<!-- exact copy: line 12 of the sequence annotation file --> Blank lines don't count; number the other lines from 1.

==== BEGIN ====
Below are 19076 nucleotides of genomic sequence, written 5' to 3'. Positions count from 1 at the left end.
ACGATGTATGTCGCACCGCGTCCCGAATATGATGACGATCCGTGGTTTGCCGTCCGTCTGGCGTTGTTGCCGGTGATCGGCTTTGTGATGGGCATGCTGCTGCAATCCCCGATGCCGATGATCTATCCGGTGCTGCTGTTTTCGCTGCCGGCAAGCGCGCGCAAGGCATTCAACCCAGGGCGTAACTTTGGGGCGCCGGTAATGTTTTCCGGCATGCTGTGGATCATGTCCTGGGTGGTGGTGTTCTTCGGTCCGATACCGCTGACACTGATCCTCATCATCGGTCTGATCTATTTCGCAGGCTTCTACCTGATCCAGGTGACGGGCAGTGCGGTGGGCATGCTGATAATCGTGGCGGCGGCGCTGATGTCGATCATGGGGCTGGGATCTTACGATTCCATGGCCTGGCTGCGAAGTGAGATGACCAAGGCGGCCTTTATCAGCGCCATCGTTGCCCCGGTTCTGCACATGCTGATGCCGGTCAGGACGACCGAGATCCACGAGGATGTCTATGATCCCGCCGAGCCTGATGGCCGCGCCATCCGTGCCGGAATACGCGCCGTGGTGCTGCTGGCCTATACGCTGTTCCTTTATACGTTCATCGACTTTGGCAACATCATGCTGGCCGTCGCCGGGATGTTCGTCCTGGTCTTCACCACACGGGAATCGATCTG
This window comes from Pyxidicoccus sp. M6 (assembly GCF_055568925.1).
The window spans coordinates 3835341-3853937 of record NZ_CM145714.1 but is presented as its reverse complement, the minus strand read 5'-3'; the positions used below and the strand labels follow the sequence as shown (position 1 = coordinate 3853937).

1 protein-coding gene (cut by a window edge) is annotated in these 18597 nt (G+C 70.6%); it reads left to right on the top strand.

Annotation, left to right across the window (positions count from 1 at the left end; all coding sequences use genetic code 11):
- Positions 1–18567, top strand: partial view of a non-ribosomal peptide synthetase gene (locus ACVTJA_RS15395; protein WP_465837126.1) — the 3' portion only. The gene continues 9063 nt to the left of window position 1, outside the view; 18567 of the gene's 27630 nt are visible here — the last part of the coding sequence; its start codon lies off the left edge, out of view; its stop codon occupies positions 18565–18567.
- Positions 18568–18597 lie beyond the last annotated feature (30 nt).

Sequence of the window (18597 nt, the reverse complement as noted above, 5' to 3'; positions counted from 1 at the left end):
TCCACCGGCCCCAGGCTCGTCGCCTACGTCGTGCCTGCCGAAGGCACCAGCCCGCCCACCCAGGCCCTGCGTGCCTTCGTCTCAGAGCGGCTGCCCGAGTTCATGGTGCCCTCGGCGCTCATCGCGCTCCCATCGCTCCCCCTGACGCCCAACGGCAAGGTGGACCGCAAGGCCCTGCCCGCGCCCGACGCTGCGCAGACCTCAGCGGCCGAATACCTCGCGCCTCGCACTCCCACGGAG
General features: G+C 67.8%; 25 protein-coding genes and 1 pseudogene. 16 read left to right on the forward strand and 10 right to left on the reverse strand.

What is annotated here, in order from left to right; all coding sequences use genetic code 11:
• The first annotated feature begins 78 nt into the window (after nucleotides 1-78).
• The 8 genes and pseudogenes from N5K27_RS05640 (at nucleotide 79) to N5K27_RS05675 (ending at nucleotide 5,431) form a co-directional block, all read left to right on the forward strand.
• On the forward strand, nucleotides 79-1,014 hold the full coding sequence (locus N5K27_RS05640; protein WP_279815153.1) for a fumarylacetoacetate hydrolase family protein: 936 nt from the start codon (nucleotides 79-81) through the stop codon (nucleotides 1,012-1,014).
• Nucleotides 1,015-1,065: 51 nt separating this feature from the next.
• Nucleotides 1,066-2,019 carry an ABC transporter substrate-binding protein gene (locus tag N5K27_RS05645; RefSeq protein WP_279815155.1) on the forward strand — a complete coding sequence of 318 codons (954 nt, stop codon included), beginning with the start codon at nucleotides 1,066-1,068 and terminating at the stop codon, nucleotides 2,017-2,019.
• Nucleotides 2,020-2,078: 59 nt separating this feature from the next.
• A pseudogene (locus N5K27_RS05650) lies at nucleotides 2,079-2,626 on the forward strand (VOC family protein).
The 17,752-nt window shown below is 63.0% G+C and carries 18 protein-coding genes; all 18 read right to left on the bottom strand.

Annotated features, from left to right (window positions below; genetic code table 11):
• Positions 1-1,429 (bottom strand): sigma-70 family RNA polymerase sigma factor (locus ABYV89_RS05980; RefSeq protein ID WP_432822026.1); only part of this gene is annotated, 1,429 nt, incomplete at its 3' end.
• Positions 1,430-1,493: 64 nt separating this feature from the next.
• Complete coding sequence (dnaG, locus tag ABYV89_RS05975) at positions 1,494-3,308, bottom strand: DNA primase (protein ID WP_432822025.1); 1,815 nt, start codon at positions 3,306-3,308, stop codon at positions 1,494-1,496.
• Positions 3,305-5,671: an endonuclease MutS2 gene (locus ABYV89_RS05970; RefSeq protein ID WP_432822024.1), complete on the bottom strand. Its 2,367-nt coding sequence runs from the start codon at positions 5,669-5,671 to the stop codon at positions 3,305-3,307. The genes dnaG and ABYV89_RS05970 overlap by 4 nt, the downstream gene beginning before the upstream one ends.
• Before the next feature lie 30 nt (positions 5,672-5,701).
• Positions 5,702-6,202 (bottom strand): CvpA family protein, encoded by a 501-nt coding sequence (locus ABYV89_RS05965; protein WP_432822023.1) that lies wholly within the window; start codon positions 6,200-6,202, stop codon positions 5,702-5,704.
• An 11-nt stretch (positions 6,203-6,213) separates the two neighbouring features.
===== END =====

What is annotated here, in order from left to right; all coding sequences use genetic code 11: